Why Do We Cramp During Exercise?
Science isn't sure--but that doesn't mean you can't figure it out for yourself.
The Upshot, Upfront:
Lots of things, often in combination, cause exercise-associated cramping.
Experiment to find the nutritional cramp-busters that suit your unique needs.
Gentle stretching usually helps.
Is it just me, or do y’all get jazzed when you see a kick-ass flow chart?
Alright, fine. I’m weird, but still, if you’ve ever suffered from exercise-associated muscle cramps (EAMCs), this chart could prove a game changer. You’ll want to laminate it and put it in your wallet. Or screenshot it to keep on your phone. Or tattoo it on your butt. Whatever you kids do these days to record important things for later reference, do that.
Despite the unpleasant omnipresence of EAMCs, science knows surprisingly little about them. One popular theory claims they’re caused by dehydration and electrolyte imbalance. Another blames neuromuscular control breakdown due to fatigue.
Personally, I believe in a third path—the “multifactorial theory.” Put forth by Dr. Kevin Miller in 2020, the short version is that a bunch of crap can go wrong—ranging from fatigue to heat to dehydration to stress—and the resulting pathologic snowball leads to EAMCs.
That’s what this chart illustrates. The beauty of the multifactorial theory is that it validates the many harebrained cramping theories we athletes swear by, while simultaneously shaming us for being dogmatic about them.
Also, if you have cramping issues, this chart gives you a whole range of causes to investigate.
You can’t drink away a cramp.
I found the chart via a 2022 paper called “An Evidence-Based Review of the Pathophysiology, Treatment, and Prevention of Exercise-Associated Muscle Cramps.” It’s reasonably readable, as far as scientific papers go, discussing the causes of cramps as well as several possible solutions, including nutrition strategies, which can be summed up as follows:
Drinking water to rehydrate or hypotonic sports drinks to replenish electrolytes is fine, but don’t try to chug your way out of a cramp. Drinking too much (think gallons) can lead to hyponatremia—meaning you get too much water and not enough sodium so your cells swell up, causing your brain to expand and get squished by your skull. You have to drink a lot for this to happen, so don’t freak out. Just avoid having an “I’m gonna outdrink my cramp” mindset.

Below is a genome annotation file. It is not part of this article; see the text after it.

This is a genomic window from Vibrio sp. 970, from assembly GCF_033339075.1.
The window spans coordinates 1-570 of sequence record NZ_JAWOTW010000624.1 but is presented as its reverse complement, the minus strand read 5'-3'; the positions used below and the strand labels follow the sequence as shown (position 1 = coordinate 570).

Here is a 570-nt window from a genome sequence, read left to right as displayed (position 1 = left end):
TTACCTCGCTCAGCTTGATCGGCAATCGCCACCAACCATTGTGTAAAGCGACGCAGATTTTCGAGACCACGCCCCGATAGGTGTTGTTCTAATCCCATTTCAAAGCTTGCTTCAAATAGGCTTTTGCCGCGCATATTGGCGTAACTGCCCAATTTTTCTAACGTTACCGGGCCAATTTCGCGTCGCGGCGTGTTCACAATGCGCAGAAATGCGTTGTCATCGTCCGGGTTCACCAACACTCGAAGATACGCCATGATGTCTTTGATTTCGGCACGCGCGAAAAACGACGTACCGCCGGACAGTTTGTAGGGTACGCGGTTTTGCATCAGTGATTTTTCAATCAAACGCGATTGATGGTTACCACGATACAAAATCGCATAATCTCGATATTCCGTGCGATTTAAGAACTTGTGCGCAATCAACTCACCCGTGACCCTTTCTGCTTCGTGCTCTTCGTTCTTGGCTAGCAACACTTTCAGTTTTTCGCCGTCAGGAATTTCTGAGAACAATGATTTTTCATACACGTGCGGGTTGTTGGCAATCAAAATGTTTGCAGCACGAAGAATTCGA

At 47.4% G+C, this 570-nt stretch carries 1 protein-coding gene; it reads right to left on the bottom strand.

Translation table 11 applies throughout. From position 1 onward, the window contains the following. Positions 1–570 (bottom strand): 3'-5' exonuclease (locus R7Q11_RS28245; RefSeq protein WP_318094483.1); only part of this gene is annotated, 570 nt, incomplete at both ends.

Bananas don’t really help in these situations because the electrolyte they contain, potassium, really isn’t “of interest” when you have cramps.
Pickle juice, ginger, vinegar, capsaicin, and other zinger shots are surprisingly effective. (Science calls them “transient receptor potential receptor agonists”) In one study, pickle juice worked 45% better than no fluids for clearing up a cramp. It worked 37% better than water. Given transient receptor potential receptor agonist don’t supply enough electrolytes to actually do anything, it’s unclear why they work. One theory is that the “oropharyngeal reflex” they cause inhibits cramps. So, basically, whatever made you grimace when you knocked back that Hotshot also made your muscles forget they were cramping.
The review concludes that the best thing you can do for a cramp is gentle stretching—although they had me at pickle juice. Anything that earns a grimace is a-okay in my book!
Your cramp prevention solution is completely right—and completely wrong.
The review also discusses various nutrition techniques for preventing cramps. While no one denies the importance of proper hydration during long efforts, when it comes to cramp prevention, studies investigating sports drinks, salt pills, and all the rest are packed with qualifiers like “may,” “could,” and “warrants further investigation.”
Over the years, I’ve been cornered by many a well-meaning, alpha-rube cyclist assuring me that his salt pill or cinnamon shot is an elixir of the gods, guaranteed to cure all that ails me—most notably cramps.
The EAMC chart validates these well-meaning Professor Harold Hills on Wheels—in the sense that their solution solved their problem. With so many combinations of things that can cause cramping, it stands to reason that different solutions work for different people.
The chart also illustrates why science struggles to pin down a catch-all solution for cramping. No matter what Connor MacLeod tells us, there can’t be only one.
The quest for foods and supplements to alleviate EAMCs is a sterling example of “personalized nutrition”—the idea that we all have unique physiologies so we require unique nutrient solutions. If you’re a cramper, I encourage you to give this chart some hard thought. Try to figure out which boxes might apply to you. Once you’ve narrowed it down, explore strategies that make sense to your specific situation.
When you find it, feel free to share here!